Nano-Multiplication-Region Avalanche Photodiodes and Arrays
- Friday, 29 February 2008
Oxide embedding structures and nanoscale multiplication regions would afford improvements in performance.
Nano- multiplication- region avalanche photodiodes (NAPDs), and imaging arrays of NAPDs integrated with complementary metal oxide/semiconductor (CMOS) active-pixel-sensor integrated circuitry, are being developed for applications in which there are requirements for high-sensitivity (including photoncounting) detection and imaging at wavelengths from about 250 to 950 nm. With respect to sensitivity and to such other characteristics as speed, geometric array format, radiation hardness, power demand of associated circuitry, size, weight, and robustness, NAPDs and arrays thereof are expected to be superior to prior photodetectors and arrays including CMOS active-pixel sensors (APSs), charge-coupled devices (CCDs), traditional APDs, and microchannelplate/ CCD combinations.Figure 1 depicts a conceptual NAPD array, integrated with APS circuitry, fabricated on a thick silicon-on-insulator wafer (SOI). Figure 2 presents selected aspects of the structure of a typical single pixel, which would include a metal oxide/semiconductor field-effect transistor (MOSFET) integrated with the NAPD. The NAPDs would reside in silicon islands formed on the buried oxide (BOX) layer of the SOI wafer. The silicon islands would be surrounded by oxide-filled insulation trenches, which, together with the BOX layer, would constitute an oxide embedding structure. There would be two kinds of silicon islands: NAPD islands for the NAPDs and MOSFET islands for in-pixel and global CMOS circuits. Typically, the silicon islands would be made between 5 and 10 μm thick, but, if necessary, the thickness could be chosen outside this range. The side walls of the silicon islands would be heavily doped with electron-acceptor impurities (p+- doped) to form anodes for the photodiodes and guard layers for the MOSFETs. A nanoscale reach-through structure at the front (top in the figures) central position of each NAPD island would contain the APD multiplication region. Typically, the reach-through structure would be about 0.1 μm in diameter and between 0.3 and 0.4 nm high. The top layer in the reach-through structure would be heavily doped with electrondonor impurities (n+-doped) to make it act as a cathode. A layer beneath the cathode, between 0.1 and 0.2 nm thick, would be p-doped to a concentration ≈1017 cm–3. A thin n+-doped polysilicon pad would be formed on the top of the cathode to protect the cathode against erosion during a metal-silicon alloying step that would be part of the process of fabricating the array. This NAPD structure would be amenable to either front or back illumination. To enable back illumination, it would be necessary to etch away, from underneath the NAPD silicon islands, the corresponding portions of a handle wafer supporting the SOI substrate.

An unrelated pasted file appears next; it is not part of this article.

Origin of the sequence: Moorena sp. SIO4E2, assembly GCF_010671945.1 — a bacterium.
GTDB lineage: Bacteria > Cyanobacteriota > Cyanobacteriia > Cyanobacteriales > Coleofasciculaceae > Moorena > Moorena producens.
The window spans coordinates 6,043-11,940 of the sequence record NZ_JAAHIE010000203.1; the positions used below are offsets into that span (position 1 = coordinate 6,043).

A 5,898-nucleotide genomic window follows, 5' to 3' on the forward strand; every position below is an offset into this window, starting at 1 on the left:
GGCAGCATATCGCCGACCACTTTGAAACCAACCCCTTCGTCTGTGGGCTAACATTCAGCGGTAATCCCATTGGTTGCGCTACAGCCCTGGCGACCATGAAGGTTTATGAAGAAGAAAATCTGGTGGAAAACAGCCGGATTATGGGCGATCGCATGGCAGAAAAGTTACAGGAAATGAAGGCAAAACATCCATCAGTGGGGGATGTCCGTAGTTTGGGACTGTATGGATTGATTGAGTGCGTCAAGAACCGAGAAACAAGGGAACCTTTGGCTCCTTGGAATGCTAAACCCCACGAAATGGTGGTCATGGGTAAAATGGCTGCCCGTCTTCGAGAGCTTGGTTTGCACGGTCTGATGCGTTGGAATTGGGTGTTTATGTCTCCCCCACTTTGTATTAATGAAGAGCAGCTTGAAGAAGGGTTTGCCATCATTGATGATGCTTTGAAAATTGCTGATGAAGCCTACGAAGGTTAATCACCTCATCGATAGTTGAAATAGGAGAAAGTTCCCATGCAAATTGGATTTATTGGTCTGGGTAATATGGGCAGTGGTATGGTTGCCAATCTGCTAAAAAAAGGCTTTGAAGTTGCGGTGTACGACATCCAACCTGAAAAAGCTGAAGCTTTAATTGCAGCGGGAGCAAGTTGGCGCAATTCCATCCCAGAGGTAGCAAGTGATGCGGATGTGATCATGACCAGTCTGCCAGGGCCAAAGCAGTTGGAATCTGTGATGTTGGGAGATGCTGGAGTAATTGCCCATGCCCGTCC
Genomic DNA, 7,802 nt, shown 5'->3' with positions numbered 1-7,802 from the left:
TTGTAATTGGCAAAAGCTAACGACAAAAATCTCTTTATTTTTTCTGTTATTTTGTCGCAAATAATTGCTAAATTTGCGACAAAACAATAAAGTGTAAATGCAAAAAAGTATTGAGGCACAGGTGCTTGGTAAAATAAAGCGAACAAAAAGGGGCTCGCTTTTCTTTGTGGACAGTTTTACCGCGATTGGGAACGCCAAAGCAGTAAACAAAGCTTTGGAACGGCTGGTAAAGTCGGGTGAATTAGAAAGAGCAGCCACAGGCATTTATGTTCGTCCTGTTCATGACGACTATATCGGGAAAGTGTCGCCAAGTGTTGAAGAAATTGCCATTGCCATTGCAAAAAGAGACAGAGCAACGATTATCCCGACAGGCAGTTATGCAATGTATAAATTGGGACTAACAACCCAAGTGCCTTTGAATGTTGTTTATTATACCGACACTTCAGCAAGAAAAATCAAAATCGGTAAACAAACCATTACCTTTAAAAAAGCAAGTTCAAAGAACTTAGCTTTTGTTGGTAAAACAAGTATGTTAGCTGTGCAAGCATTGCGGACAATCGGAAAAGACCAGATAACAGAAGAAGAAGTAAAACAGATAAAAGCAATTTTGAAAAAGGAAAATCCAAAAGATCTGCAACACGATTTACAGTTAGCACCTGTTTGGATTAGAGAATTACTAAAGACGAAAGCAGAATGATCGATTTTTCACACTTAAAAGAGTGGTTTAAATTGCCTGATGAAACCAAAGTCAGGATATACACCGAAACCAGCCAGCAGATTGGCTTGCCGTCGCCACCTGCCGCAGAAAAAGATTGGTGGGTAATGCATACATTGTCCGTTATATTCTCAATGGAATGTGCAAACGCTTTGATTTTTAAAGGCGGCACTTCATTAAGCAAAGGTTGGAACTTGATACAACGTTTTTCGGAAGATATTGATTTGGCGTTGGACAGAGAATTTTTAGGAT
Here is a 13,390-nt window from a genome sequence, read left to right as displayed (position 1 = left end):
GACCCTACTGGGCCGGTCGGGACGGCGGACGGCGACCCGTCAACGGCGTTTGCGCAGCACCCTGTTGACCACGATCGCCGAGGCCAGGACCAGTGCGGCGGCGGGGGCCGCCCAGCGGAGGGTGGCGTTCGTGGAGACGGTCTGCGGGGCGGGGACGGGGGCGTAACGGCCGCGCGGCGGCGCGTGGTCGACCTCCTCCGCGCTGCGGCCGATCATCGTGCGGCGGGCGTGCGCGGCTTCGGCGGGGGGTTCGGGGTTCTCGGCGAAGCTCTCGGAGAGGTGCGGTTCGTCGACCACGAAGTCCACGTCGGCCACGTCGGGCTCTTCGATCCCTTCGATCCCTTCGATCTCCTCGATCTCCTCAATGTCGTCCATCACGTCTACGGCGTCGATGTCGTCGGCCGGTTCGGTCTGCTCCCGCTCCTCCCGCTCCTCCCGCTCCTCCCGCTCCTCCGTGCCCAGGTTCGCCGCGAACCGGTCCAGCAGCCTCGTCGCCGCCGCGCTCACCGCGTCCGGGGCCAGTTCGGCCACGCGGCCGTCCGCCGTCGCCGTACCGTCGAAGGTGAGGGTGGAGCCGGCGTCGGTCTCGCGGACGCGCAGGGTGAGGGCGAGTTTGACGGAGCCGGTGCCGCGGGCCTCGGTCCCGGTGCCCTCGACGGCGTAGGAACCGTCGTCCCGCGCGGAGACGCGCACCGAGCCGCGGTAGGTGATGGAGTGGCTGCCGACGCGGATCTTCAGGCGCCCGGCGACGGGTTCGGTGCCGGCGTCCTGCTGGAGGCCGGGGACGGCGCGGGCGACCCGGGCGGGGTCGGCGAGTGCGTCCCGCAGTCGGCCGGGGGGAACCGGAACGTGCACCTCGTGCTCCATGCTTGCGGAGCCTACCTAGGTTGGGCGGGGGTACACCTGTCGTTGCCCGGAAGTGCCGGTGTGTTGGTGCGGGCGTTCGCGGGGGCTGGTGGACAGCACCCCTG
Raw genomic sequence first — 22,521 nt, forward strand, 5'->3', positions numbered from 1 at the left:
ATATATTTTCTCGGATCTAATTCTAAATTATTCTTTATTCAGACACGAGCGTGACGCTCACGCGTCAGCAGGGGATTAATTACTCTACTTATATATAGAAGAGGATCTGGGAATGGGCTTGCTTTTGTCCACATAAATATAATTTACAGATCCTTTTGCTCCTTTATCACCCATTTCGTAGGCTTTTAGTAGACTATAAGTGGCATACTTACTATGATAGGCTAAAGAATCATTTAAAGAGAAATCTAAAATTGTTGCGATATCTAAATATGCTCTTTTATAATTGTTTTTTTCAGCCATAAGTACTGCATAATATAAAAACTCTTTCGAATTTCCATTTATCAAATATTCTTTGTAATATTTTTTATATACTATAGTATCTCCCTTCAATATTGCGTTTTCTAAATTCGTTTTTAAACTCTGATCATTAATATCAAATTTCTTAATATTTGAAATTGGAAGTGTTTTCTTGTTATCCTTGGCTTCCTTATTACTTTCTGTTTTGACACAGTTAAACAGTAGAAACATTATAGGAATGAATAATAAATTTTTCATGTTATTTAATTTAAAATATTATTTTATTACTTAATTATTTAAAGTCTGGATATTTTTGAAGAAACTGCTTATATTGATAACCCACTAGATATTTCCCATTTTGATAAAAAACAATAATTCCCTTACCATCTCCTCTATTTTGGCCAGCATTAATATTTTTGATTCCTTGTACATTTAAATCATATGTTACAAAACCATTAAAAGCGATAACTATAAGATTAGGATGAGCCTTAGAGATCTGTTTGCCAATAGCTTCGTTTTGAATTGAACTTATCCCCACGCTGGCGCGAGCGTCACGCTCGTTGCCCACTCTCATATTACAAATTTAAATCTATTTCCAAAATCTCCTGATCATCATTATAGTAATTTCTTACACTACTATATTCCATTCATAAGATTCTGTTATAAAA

The advantages of the NAPD concept over prior photodetector and array concepts are attributable to the oxide embedding SOI structure and the nanoscale multiplication region. The electrically insulating property of the oxide embedding structure would prevent cross-talk among pixels. The nanoscale design of the multiplication region could be tailored to obtain unique avalanche properties. In contrast, (1) the pixels of a traditional APD array are all built on one common substrate, leading to severe cross-talk and (2) a traditional APD contains a relatively large multiplication region, within which electron avalanches are localized to a few small volumes. Efforts have been made to obtain uniformity in the multiplication regions of traditional APDs, but inasmuch as electron avalanches are very sensitive to the local electric-field fluctuations, it is difficult to obtain uniformity in large arrays of conventional APDs.
This work was done by Xinyu Zheng, Bedabrata Pain, and Thomas Cunningham of Caltech for NASA’s Jet Propulsion Laboratory.
In accordance with Public Law 96-517, the contractor has elected to retain title to this invention. Inquiries concerning rights for its commercial use should be addressed to: Innovative Technology Assets Management
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